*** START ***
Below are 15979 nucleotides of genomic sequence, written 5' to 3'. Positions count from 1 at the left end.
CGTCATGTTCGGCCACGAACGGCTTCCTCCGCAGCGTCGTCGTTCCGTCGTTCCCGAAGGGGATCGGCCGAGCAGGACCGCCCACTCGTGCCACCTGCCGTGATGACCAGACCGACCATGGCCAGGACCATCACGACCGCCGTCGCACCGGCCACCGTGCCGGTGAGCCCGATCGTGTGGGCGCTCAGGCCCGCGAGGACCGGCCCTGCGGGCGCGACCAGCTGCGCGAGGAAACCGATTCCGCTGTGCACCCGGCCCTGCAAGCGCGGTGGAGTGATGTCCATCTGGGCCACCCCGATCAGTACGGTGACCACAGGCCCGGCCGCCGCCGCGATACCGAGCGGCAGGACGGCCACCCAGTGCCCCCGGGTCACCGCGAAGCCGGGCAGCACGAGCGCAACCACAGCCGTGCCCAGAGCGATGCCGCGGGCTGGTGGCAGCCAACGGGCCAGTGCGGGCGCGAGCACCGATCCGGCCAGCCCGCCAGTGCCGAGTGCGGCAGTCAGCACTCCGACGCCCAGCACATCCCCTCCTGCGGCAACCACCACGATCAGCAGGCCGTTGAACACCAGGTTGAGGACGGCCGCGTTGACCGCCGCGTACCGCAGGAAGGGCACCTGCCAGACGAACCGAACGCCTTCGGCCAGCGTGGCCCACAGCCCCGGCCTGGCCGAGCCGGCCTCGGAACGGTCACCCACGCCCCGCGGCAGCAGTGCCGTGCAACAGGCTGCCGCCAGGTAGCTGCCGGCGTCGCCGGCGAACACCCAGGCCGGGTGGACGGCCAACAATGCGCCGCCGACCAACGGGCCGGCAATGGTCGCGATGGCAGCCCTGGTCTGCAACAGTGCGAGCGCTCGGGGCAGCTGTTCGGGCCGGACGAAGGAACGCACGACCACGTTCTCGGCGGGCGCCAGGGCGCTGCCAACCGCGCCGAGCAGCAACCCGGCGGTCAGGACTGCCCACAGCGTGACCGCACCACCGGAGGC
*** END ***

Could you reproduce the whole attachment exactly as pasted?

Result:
Below are 15979 nucleotides of genomic sequence, written 5' to 3'. Positions count from 1 at the left end.
CGTCATGTTCGGCCACGAACGGCTTCCTCCGCAGCGTCGTCGTTCCGTCGTTCCCGAAGGGGATCGGCCGAGCAGGACCGCCCACTCGTGCCACCTGCCGTGATGACCAGACCGACCATGGCCAGGACCATCACGACCGCCGTCGCACCGGCCACCGTGCCGGTGAGCCCGATCGTGTGGGCGCTCAGGCCCGCGAGGACCGGCCCTGCGGGCGCGACCAGCTGCGCGAGGAAACCGATTCCGCTGTGCACCCGGCCCTGCAAGCGCGGTGGAGTGATGTCCATCTGGGCCACCCCGATCAGTACGGTGACCACAGGCCCGGCCGCCGCCGCGATACCGAGCGGCAGGACGGCCACCCAGTGCCCCCGGGTCACCGCGAAGCCGGGCAGCACGAGCGCAACCACAGCCGTGCCCAGAGCGATGCCGCGGGCTGGTGGCAGCCAACGGGCCAGTGCGGGCGCGAGCACCGATCCGGCCAGCCCGCCAGTGCCGAGTGCGGCAGTCAGCACTCCGACGCCCAGCACATCCCCTCCTGCGGCAACCACCACGATCAGCAGGCCGTTGAACACCAGGTTGAGGACGGCCGCGTTGACCGCCGCGTACCGCAGGAAGGGCACCTGCCAGACGAACCGAACGCCTTCGGCCAGCGTGGCCCACAGCCCCGGCCTGGCCGAGCCGGCCTCGGAACGGTCACCCACGCCCCGCGGCAGCAGTGCCGTGCAACAGGCTGCCGCCAGGTAGCTGCCGGCGTCGCCGGCGAACACCCAGGCCGGGTGGACGGCCAACAATGCGCCGCCGACCAACGGGCCGGCAATGGTCGCGATGGCAGCCCTGGTCTGCAACAGTGCGAGCGCTCGGGGCAGCTGTTCGGGCCGGACGAAGGAACGCACGACCACGTTCTCGGCGGGCGCCAGGGCGCTGCCAACCGCGCCGAGCAGCAACCCGGCGGTCAGGACTGCCCACAGCGTGACCGCACCACCGGAGGC